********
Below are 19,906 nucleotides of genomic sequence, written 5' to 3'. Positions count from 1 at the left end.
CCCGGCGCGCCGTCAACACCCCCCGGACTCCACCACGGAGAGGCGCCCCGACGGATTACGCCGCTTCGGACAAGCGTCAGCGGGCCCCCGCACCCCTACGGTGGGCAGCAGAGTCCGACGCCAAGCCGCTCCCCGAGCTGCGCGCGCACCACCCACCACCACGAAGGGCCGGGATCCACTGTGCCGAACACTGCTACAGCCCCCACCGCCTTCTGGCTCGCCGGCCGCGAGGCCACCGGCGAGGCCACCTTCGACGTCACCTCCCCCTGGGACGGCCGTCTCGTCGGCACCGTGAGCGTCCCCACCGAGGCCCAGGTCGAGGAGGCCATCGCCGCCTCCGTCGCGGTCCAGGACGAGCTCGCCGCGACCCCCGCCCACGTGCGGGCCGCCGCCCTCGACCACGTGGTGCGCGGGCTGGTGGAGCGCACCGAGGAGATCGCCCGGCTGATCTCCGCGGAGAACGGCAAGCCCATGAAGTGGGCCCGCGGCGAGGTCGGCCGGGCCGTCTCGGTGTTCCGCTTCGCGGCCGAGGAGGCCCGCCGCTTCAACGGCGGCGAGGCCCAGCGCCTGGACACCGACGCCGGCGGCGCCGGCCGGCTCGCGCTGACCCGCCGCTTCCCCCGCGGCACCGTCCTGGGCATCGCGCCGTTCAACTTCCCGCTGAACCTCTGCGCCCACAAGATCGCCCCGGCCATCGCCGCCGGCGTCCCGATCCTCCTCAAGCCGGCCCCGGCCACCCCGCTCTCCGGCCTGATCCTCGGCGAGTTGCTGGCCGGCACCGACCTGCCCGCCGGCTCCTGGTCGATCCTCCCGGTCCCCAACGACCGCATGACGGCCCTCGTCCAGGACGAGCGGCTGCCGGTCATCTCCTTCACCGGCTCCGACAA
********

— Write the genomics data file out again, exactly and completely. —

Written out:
Below are 19,906 nucleotides of genomic sequence, written 5' to 3'. Positions count from 1 at the left end.
CCCGGCGCGCCGTCAACACCCCCCGGACTCCACCACGGAGAGGCGCCCCGACGGATTACGCCGCTTCGGACAAGCGTCAGCGGGCCCCCGCACCCCTACGGTGGGCAGCAGAGTCCGACGCCAAGCCGCTCCCCGAGCTGCGCGCGCACCACCCACCACCACGAAGGGCCGGGATCCACTGTGCCGAACACTGCTACAGCCCCCACCGCCTTCTGGCTCGCCGGCCGCGAGGCCACCGGCGAGGCCACCTTCGACGTCACCTCCCCCTGGGACGGCCGTCTCGTCGGCACCGTGAGCGTCCCCACCGAGGCCCAGGTCGAGGAGGCCATCGCCGCCTCCGTCGCGGTCCAGGACGAGCTCGCCGCGACCCCCGCCCACGTGCGGGCCGCCGCCCTCGACCACGTGGTGCGCGGGCTGGTGGAGCGCACCGAGGAGATCGCCCGGCTGATCTCCGCGGAGAACGGCAAGCCCATGAAGTGGGCCCGCGGCGAGGTCGGCCGGGCCGTCTCGGTGTTCCGCTTCGCGGCCGAGGAGGCCCGCCGCTTCAACGGCGGCGAGGCCCAGCGCCTGGACACCGACGCCGGCGGCGCCGGCCGGCTCGCGCTGACCCGCCGCTTCCCCCGCGGCACCGTCCTGGGCATCGCGCCGTTCAACTTCCCGCTGAACCTCTGCGCCCACAAGATCGCCCCGGCCATCGCCGCCGGCGTCCCGATCCTCCTCAAGCCGGCCCCGGCCACCCCGCTCTCCGGCCTGATCCTCGGCGAGTTGCTGGCCGGCACCGACCTGCCCGCCGGCTCCTGGTCGATCCTCCCGGTCCCCAACGACCGCATGACGGCCCTCGTCCAGGACGAGCGGCTGCCGGTCATCTCCTTCACCGGCTCCGACAA